A campaign group has urged consumers to avoid buying strawberries grown in Spain in winter because, it says, they damage the environment.
Spain produces some 330,000 metric tons of strawberries annually
WWF says that crop cultivation is causing an "environmental catastrophe" in the country's southern wetlands.
The group claims that the irrigation required for the berries is draining water from the region's wetlands.
Some 95% of Spanish strawberries are grown around the Coto Donana national park in southern Spain.
The 5,000-hectare (12,300-acre) site, surrounded by strawberry farms, is a UN World Heritage site.
But WWF says that water irrigating the farms is reducing water to the Donana marshes by up to 50%.
"By buying Spanish strawberries - on sale in supermarkets from January to April - you are supporting the destruction of the Iberian natural milieu because the impact of this cultivation on the environment is catastrophic," the group's Paris office told AFP news agency.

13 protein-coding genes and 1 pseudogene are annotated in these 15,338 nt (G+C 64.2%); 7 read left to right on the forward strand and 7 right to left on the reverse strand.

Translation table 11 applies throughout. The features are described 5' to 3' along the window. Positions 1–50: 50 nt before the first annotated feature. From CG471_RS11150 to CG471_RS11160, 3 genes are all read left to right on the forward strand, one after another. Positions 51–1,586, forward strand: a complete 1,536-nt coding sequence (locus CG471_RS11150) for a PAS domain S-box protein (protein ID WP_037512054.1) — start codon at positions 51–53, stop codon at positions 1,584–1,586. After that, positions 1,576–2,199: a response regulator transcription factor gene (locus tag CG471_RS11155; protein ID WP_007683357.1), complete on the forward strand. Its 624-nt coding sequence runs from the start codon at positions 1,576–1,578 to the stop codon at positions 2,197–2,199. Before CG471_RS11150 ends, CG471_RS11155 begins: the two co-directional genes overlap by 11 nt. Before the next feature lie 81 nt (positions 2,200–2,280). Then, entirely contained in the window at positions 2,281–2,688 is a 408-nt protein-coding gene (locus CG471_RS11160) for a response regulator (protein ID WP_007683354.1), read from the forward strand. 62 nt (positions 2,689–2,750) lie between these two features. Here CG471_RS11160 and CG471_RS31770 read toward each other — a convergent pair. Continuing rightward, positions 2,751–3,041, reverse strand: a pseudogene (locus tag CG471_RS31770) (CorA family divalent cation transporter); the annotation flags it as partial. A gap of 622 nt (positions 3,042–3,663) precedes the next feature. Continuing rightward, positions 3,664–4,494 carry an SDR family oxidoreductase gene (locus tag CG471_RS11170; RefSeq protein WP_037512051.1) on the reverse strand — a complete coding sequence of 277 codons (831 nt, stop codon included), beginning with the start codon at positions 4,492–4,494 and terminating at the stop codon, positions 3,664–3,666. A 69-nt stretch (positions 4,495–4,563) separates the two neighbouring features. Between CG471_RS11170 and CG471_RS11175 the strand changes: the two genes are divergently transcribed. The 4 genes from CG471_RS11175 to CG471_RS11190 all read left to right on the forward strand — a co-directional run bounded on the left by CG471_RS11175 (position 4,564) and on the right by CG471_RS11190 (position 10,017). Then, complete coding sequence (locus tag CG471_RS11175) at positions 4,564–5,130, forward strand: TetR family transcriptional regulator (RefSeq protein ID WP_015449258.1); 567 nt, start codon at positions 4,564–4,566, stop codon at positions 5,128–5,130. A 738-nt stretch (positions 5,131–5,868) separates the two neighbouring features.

The group says that strawberry cultivation is highly polluting, resulting in 4,500 metric tons of plastic waste each year and pesticide pollution.
Germany and France are the largest importers of the 330,000 tons of strawberries grown each year.
A spokesman for the Spanish arm of the French supermarket giant Carrefour said they purchased their strawberries from a sole supplier whose production methods were strictly monitored in line with European standards.